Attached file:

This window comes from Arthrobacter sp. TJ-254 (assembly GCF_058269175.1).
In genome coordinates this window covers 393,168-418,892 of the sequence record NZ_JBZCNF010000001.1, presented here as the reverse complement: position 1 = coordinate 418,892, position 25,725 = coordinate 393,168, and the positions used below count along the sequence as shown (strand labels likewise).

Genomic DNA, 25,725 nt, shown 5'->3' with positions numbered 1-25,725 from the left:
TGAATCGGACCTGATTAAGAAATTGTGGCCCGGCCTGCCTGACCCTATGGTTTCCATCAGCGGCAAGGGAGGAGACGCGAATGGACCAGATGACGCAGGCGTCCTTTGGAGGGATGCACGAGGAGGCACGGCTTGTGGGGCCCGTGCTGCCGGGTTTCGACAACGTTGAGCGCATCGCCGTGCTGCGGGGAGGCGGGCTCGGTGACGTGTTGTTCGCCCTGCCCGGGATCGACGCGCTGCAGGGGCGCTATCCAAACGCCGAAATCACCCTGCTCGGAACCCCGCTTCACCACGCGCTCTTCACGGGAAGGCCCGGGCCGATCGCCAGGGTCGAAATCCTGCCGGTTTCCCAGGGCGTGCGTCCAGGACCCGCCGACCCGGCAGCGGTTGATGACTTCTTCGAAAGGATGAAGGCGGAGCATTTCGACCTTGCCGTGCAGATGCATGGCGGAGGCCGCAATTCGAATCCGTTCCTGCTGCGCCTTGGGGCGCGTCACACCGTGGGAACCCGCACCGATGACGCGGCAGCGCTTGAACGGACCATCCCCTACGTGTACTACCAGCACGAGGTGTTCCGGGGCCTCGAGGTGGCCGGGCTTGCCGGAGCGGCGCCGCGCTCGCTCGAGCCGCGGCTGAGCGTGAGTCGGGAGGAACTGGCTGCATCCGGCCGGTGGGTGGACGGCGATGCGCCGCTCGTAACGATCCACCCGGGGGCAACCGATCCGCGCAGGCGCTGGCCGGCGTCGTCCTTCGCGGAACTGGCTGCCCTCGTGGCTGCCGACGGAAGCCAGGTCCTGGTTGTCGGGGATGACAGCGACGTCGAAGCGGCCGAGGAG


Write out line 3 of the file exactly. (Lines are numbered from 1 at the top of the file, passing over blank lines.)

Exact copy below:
Genomic DNA, 25,725 nt, shown 5'->3' with positions numbered 1-25,725 from the left: